توسعه یک برنامه پیاده سازی برای یک سیستم اطلاعات جغرافیایی: مورد شهر لینکلن
|کد مقاله||سال انتشار||مقاله انگلیسی||ترجمه فارسی||تعداد کلمات|
|17540||2004||9 صفحه PDF||سفارش دهید||محاسبه نشده|
Publisher : Elsevier - Science Direct (الزویر - ساینس دایرکت)
Journal : International Journal of Information Management, Volume 24, Issue 3, June 2004, Pages 267–275
Many small to mid-size public agencies are facing a problem of how to develop and implement Geographic Information System (GIS) technologies in their operations. Since most of the information in government agencies has a spatial context, GIS has significant capabilities to integrate data from disparate databases and display information in new and unique ways for decision-making. GIS technologies can have applications and benefits across the enterprise; however, this enterprise-wide nature often hinders implementation. Local government agencies face significant organizational issues including serving a diversity of interests for data quality and database integration, oversight by publicly elected officials, and a lack of resources and technical expertise. This fictional and normative case describes a typical situation in a mid-size county. The case portrays an organizational environment that provides the basis for students to put themselves in the role of a County Administrator to develop a GIS implementation plan. This plan requires an analysis of the formal and informal organization. Major investigation areas include insight into the organizational issues of personnel relationships, GIS project identification and resource prioiritization. Above all, the goal is to plan development of a functional GIS that will be integrated into ongoing Lincoln County operations to improve organizational efficiencies and to increase services to various stakeholder groups.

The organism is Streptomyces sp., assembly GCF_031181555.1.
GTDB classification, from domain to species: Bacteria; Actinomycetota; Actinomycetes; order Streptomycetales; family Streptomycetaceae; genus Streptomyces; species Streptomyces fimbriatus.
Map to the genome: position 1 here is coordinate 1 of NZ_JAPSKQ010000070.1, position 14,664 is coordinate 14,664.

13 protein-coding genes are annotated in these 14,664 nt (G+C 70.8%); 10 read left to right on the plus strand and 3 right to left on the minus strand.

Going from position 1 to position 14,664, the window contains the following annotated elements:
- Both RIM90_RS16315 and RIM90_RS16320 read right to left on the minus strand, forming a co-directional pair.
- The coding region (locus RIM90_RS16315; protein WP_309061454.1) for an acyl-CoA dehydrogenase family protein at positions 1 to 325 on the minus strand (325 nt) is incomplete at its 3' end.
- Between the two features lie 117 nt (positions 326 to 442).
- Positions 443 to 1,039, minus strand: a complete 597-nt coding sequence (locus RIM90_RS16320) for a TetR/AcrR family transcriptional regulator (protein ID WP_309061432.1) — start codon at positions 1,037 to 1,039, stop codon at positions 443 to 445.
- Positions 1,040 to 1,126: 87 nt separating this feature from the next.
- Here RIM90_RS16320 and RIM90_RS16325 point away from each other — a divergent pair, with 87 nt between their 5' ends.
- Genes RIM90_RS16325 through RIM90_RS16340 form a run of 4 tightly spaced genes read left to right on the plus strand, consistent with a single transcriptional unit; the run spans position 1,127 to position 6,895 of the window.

“That's not how they do it in Wilson County.” Nancy Hays, the County Administrator for Lincoln County was in a quandary. She was talking in her office with Ralph Fox, the Chair of the Lincoln County Board, about GIS. Ralph was discussing some of the county GIS applications that he had seen in nearby Wilson County, a smaller county with less resources. “They can view zoning maps. They check the assessments of their neighbors’ properties. They can look up an aerial photograph of their house on the web.” Even though Nancy was somewhat irritated by these almost weekly discussions with Mr. Fox on GIS, she also knew the issue was not going away. Her discussions with staff and other county officials had also highlighted the need for county GIS capabilities. In fact, there was an increasing perception that Lincoln County was falling behind. Intuitively, she knew that GIS had many potential applications and benefits, but she also knew that implementation would be difficult due to the complex nature of the technology. Nancy had been in her position as Lincoln County Administrator for 10 months. She had heard about Lincoln County's previous failed GIS implementation efforts, especially one five years previous with considerable expense for software and hardware acquisition. Nancy also knew of horror stories of failed GIS efforts in other counties. For example, McGuire County had spent considerable sums to hire a GIS consultant and acquire software and hardware in anticipation of major GIS products. Three years later with no usable GIS products, there was considerable blaming ultimately resulting in the County Administrator losing his position. Nancy recognized that considerable turf and organizational issues were involved. She believed the county should not act on GIS implementation until a detailed plan was endorsed and approved by the County Board. The Lincoln County administrative structure was complex. Not only did Nancy interact with various county officials, some elected and some appointed, but she was also the primary liaison with the 27 member County Board and various County Board committees. Nancy thought at times that it was similar to working for 27 individual bosses while relying on county staff support, most of whom did not report to her. Nancy believed she was fortunate to have a County Board Chair that not only had an interest in implementing GIS but also had promised to work to find the necessary resources. Joshua Pippen served as Nancy's Administrative Assistant. Joshua had been an employee of Lincoln County for over 12 years and had served in various offices including the Zoning and Health Departments. He had provided a wealth of insight of the functioning of Lincoln County's organization and operational history.